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'Batman Arkham Origins'

This thread has been linked to the game 'Batman: Arkham Origins'.
Sun 23/02/14 at 15:32:
Staff Moderator
"Meh..."
Posts: 1,469
As the third game in a very fine series, Arkham Origins had a lot to live up to. Anyone who's played the first two will most likely agree that Arkham City expanded and built on the first game incredibly well, so another in the series would need to be something truly outstanding to continue this trend. For me, the question was, "How could they make this any better?"

Well, frankly, they didn't. That's not to say that Origins is a poor game, far from it; the foundations set by the first two are still there, with virtually cinema quality graphics and lighting, captivating storylines, a mass of side quests and objectives and a whole host of unlockables. It's a perfectly well executed game, albeit with some rather irritating bugs at first (now completely fixed!), with some nice additions to the familiar mechanics, new "Bat-Toys", weapons and new moves, but, still, it feels... less. I suspect that if I hadn't played the first two, I'd be utterly blown away by Origins, but comparisons must be made.

One of the cornerstones of the Arkham series is, of course, the outstanding gameplay. As Batman, you get to run, glide and grapple your way around a truly huge and incredibly detailed and complex environment, hunting for bad guys and clearing the streets, and this is as good and as enthralling as ever. The Arkham environment this time is mostly intact, but if you've played the previous games there will be a number of recognisable landmarks. The combat is solid, and runs on a "freeflow" system, allowing you to string together visually satisfying combos with increasingly powerful moves. Freeflow this time is a lot quicker, more responsive, and your catalog of moves is much bigger than in previous games. Collect yourself some fancy toys and gizmos, and you unlock even more potential. It worked well before, it still does now.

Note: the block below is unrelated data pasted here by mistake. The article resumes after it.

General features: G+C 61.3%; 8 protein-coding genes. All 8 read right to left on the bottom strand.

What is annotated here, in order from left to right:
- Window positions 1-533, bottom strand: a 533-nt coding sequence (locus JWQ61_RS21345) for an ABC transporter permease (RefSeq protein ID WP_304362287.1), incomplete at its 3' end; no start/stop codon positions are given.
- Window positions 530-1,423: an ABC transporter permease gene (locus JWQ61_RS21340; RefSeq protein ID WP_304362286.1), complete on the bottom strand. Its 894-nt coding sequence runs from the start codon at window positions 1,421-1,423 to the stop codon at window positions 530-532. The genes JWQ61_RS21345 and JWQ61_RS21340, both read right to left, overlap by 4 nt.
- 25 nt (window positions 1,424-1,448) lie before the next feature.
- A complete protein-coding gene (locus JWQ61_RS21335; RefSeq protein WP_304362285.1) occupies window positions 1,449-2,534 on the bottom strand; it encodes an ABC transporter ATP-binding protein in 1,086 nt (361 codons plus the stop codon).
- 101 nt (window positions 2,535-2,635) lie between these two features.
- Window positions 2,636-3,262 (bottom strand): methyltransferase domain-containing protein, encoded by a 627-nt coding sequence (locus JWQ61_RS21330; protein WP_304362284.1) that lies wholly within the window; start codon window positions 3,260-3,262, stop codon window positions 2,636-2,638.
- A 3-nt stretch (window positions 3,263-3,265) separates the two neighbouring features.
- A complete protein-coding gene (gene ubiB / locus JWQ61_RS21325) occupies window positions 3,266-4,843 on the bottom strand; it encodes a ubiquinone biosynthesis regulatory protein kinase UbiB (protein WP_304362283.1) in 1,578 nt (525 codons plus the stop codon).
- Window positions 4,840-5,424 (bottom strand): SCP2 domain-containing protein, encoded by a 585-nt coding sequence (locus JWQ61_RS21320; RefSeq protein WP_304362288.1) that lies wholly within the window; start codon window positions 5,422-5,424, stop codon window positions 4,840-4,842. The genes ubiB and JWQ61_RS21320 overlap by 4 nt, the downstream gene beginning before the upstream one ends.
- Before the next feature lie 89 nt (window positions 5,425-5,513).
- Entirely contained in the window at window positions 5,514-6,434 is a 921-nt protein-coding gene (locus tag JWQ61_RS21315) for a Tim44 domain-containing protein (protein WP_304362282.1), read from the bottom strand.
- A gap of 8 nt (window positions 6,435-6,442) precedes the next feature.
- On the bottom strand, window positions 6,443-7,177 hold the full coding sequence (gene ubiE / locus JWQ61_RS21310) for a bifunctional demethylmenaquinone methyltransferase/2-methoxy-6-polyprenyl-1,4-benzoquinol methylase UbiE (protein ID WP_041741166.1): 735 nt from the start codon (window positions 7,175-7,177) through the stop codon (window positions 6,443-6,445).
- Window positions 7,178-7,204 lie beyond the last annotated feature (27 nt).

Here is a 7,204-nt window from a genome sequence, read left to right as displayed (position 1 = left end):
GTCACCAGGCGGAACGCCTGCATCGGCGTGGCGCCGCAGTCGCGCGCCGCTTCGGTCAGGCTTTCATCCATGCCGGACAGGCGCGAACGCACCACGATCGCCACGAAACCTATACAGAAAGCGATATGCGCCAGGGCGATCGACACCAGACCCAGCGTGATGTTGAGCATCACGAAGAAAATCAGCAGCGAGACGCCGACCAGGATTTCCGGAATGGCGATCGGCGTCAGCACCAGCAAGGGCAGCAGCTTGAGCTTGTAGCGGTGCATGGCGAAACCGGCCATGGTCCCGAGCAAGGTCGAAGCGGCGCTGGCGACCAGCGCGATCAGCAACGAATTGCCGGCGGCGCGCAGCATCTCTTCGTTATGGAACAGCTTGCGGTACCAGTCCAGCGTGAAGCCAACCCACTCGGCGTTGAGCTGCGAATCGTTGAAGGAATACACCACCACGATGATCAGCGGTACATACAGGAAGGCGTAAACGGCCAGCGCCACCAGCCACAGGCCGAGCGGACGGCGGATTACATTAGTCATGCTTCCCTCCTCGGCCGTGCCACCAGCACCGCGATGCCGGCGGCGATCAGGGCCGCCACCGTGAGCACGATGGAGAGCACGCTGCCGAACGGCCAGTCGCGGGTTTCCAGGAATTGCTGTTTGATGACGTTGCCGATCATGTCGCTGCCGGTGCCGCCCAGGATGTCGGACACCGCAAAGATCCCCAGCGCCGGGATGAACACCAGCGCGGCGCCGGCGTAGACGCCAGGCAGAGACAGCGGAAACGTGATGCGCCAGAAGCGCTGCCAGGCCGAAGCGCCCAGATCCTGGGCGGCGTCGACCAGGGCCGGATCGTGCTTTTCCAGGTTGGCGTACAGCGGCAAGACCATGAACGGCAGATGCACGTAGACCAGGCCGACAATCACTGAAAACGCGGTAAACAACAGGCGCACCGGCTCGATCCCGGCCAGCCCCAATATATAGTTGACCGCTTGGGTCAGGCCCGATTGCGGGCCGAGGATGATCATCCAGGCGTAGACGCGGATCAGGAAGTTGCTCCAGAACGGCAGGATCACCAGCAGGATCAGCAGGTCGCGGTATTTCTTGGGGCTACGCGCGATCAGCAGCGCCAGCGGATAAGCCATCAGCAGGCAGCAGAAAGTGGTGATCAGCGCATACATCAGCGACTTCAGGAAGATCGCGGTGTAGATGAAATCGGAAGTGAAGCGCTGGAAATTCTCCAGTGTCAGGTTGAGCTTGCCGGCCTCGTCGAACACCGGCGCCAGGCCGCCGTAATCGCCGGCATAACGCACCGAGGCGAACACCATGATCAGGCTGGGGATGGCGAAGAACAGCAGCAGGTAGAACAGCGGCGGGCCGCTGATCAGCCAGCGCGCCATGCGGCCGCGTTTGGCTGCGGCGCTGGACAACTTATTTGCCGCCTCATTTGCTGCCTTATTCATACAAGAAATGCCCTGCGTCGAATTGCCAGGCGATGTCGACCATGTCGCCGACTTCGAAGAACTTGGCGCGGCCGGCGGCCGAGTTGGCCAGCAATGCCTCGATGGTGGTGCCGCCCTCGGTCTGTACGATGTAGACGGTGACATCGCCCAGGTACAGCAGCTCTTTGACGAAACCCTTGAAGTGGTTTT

New toys for your arsenal include an upgraded scanner, which allows you to "reconstruct" a crime scene, linking the clues and creating a 3D mock-up of the action; useful for any serious detective work, and essential in order for you to progress. There are multiple crime scenes to scan and decipher, clues to find and puzzles to solve, and in general this is quite a novel game feature. However, it just feels a little forced. For example, in one instance you are required to reconstruct a crime scene in order to figure out how to access a locked door, ultimately leading you to the location of a dropped passkey. Given that if you are even remotely vigilant you can see the passkey sitting behind a ventilation grate the minute you walk into the room, it's a little irritating to have to go through five minutes of "investigation" to establish the location. As an option, this tool would have been great, but the crime scenes are scripted, preset sequences that you are instructed to do, with no other course of action. For me, this broke the freedom that is an inherent part of the game just a little.